Normally I don't get too excited about insulation. I don't suppose you do
either. But it's a key factor in making a structure into a complete
and comfortable energy-efficient home. Properly installed, insulation
with the R-value required by the building code helps keep a home warm
in the winter and cool in the summer. Of course, that helps keep those
utility bills down. Perhaps that's why some customers do get excited
What about housewrap? Does it increase the R-value? Is it better than
the 15-pound felt that we're all used to? Building paper helped make
a structure weathered-in (waterproof from wind-driven rain) before the
siding was installed. It also increased the effectiveness of the insulation
and reduced drafts from the outside. Air infiltration and moisture buildup
are major problems common to many homes, especially older ones.
Today, modern housewraps act as a weather barrier, yet they're permeable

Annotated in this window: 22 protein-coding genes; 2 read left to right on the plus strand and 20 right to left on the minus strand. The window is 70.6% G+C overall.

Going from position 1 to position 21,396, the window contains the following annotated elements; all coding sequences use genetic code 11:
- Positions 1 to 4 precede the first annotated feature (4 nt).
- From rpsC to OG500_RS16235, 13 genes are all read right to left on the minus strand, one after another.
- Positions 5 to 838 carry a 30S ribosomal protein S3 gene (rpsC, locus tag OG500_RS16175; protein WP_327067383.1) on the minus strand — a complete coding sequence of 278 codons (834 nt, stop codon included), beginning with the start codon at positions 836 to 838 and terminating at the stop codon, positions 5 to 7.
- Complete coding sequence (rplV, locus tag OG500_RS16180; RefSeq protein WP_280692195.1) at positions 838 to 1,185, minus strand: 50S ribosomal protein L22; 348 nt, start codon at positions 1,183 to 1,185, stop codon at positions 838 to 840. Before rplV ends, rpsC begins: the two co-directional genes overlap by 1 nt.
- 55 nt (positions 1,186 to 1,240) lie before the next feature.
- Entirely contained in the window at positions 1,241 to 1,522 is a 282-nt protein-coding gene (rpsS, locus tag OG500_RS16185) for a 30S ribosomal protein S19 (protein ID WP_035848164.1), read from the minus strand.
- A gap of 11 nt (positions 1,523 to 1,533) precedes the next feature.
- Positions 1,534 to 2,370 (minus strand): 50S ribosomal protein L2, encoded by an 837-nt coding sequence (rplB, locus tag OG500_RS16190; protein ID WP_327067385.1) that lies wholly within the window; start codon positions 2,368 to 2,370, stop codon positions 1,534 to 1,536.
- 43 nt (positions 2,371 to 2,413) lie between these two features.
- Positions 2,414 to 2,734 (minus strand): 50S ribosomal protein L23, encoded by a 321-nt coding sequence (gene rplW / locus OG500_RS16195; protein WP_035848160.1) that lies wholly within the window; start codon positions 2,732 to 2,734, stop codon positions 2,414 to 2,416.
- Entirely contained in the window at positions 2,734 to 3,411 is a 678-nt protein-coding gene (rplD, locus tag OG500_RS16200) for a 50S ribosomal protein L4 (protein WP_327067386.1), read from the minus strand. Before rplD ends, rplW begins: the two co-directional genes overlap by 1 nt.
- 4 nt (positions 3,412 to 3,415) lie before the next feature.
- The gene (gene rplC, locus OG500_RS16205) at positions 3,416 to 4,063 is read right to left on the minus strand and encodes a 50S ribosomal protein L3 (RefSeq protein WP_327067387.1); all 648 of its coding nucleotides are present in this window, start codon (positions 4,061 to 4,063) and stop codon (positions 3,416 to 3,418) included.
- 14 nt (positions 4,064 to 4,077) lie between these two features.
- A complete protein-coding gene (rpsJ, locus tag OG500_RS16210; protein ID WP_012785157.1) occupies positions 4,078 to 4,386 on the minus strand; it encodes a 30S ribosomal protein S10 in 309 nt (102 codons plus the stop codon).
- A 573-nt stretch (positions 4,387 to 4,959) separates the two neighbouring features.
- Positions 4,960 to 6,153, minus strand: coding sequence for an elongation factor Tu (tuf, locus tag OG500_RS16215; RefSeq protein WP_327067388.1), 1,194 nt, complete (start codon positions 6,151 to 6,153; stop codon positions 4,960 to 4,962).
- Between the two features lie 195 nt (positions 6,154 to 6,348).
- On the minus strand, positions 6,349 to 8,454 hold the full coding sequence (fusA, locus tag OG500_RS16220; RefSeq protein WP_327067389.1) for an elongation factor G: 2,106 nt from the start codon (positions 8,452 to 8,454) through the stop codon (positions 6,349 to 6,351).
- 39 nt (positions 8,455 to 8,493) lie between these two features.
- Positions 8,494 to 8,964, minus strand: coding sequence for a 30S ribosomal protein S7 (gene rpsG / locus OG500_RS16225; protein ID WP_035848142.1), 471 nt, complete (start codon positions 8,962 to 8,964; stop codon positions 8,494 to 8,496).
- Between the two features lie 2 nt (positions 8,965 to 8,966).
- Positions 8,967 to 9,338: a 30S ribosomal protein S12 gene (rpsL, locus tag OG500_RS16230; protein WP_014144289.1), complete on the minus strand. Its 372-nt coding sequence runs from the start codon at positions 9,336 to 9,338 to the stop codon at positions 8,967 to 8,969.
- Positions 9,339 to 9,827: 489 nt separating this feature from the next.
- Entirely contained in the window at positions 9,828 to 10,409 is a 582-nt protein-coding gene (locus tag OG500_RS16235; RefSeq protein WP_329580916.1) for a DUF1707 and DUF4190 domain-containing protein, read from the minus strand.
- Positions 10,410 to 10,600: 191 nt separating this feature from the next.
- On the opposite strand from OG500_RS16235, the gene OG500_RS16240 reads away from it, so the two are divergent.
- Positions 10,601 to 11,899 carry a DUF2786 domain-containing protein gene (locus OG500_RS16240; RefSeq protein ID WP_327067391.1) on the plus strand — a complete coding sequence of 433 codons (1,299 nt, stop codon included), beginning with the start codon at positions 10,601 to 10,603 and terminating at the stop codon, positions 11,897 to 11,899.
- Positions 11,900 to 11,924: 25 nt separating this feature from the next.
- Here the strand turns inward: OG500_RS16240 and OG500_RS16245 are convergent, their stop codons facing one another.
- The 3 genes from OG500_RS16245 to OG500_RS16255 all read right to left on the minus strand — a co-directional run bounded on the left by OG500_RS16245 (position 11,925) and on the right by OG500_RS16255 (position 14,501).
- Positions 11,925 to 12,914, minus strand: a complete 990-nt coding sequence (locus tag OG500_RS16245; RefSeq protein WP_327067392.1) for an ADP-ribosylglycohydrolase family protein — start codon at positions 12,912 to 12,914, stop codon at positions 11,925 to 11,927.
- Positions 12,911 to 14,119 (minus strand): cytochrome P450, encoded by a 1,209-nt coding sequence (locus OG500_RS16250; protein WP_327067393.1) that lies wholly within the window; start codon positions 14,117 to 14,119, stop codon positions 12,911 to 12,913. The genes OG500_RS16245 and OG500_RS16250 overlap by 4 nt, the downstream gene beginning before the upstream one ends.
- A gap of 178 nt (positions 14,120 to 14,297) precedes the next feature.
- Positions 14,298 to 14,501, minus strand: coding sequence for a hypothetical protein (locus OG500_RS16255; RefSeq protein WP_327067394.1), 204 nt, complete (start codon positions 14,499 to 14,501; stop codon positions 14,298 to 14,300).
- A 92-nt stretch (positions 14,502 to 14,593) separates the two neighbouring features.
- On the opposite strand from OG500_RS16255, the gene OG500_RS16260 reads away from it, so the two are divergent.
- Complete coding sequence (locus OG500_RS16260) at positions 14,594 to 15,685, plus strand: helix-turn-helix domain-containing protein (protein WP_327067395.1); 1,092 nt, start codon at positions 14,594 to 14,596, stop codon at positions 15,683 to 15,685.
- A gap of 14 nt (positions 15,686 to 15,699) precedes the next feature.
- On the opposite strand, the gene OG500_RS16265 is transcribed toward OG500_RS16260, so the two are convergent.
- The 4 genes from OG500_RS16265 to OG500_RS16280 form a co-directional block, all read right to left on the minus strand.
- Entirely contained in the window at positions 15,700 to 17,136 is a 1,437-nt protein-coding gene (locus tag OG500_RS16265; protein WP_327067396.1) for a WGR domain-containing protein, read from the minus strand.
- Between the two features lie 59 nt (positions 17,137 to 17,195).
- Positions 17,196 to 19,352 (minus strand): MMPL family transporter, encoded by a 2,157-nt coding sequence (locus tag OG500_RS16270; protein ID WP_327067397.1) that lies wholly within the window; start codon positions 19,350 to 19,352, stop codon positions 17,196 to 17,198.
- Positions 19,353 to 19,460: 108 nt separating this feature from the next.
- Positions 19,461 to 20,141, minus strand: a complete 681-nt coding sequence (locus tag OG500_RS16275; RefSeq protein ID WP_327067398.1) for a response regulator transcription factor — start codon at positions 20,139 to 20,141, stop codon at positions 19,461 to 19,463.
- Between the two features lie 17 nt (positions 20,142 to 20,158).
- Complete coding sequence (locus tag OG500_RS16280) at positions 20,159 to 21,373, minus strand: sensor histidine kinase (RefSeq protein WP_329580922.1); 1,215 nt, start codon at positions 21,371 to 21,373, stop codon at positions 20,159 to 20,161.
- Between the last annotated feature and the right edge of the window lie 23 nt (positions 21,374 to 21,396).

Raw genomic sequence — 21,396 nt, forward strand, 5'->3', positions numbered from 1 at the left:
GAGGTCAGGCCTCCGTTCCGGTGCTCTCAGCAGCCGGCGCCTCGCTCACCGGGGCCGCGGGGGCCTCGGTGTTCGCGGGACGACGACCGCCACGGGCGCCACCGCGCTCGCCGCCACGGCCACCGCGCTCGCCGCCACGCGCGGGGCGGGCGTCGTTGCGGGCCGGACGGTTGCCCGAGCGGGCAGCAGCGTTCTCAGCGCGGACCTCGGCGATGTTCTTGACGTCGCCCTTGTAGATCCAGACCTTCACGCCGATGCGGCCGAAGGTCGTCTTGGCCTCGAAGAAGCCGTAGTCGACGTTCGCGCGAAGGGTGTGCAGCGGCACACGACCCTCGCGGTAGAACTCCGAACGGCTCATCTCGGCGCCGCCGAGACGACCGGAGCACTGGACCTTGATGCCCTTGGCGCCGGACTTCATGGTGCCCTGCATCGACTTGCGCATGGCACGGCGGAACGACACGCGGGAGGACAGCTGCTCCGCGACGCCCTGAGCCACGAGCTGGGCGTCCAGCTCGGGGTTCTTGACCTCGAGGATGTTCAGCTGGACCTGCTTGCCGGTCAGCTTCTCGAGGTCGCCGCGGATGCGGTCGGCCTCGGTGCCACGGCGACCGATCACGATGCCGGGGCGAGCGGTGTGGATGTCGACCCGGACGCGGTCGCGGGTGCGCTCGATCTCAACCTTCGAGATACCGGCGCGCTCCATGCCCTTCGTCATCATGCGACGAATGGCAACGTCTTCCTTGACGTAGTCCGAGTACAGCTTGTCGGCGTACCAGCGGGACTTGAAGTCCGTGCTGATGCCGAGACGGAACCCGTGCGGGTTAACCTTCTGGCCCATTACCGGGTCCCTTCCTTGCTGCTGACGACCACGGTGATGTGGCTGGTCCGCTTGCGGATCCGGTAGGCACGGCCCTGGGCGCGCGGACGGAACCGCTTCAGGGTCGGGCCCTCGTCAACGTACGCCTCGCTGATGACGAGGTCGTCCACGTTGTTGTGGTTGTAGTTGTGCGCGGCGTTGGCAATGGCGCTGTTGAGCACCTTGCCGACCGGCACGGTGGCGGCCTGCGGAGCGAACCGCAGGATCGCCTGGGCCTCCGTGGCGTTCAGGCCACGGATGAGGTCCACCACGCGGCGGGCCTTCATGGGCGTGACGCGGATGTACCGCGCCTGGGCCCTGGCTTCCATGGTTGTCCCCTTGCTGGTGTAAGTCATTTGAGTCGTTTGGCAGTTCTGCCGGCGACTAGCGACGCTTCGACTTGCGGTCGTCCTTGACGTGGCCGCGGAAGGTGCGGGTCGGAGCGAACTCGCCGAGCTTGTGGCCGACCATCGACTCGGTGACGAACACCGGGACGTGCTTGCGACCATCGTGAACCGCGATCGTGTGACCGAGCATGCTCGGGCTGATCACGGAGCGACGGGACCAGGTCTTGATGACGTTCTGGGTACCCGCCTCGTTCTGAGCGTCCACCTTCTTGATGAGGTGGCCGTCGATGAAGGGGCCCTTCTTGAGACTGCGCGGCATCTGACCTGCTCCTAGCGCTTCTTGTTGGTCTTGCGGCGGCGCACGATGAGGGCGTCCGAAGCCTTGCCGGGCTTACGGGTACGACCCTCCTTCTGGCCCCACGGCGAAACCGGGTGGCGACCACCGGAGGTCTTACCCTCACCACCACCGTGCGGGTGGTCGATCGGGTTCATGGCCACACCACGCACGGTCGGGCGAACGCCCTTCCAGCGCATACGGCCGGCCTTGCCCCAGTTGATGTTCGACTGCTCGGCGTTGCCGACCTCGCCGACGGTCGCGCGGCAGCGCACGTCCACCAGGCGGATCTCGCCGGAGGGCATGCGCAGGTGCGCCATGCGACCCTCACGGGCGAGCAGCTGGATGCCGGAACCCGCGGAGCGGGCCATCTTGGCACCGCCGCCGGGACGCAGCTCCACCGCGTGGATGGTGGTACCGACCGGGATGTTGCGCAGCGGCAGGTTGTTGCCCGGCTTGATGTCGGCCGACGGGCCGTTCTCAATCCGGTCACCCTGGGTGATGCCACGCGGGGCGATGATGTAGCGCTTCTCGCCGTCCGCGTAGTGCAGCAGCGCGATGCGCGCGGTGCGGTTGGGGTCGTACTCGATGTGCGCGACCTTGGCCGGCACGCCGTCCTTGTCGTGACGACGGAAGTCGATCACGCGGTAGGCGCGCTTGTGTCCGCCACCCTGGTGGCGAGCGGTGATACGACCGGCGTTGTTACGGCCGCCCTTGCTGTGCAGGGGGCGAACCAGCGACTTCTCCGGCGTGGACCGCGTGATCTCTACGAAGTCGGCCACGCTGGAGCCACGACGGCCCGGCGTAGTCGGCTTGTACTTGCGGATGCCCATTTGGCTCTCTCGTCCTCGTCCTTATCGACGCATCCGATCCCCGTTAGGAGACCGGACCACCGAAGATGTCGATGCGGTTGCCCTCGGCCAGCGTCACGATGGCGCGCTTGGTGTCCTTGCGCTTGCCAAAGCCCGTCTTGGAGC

to release moisture vapor trapped within wall cavities. These materials
actually allow a home to breathe, letting moisture vapor escape before
it leads to condensation and eventually mildew and rot. Housewrap still
stops penetration by wind-driven rain, as well as air or wind penetration
through seams, cracks, or directly through a wall cavity. Temperature
changes within the walls mean more energy to heat homes because the
walls are lower in temperature. And in warm climates (or during summer),
warm air moving inside a wall cavity means that more energy is required
to cool the house.
To create a high-performance insulating system, first apply caulk
or foam sealant to fill all seams, cracks, openings around the top of
the foundation, and around any water or electrical lines that pass through
exterior walls, floor, and ceiling areas. Then install the insulation.
This creates a tighter building envelope and prevents air and wind penetration.
It may cut down air infiltration by 50 percent compared to homes where
these sealants haven't been applied.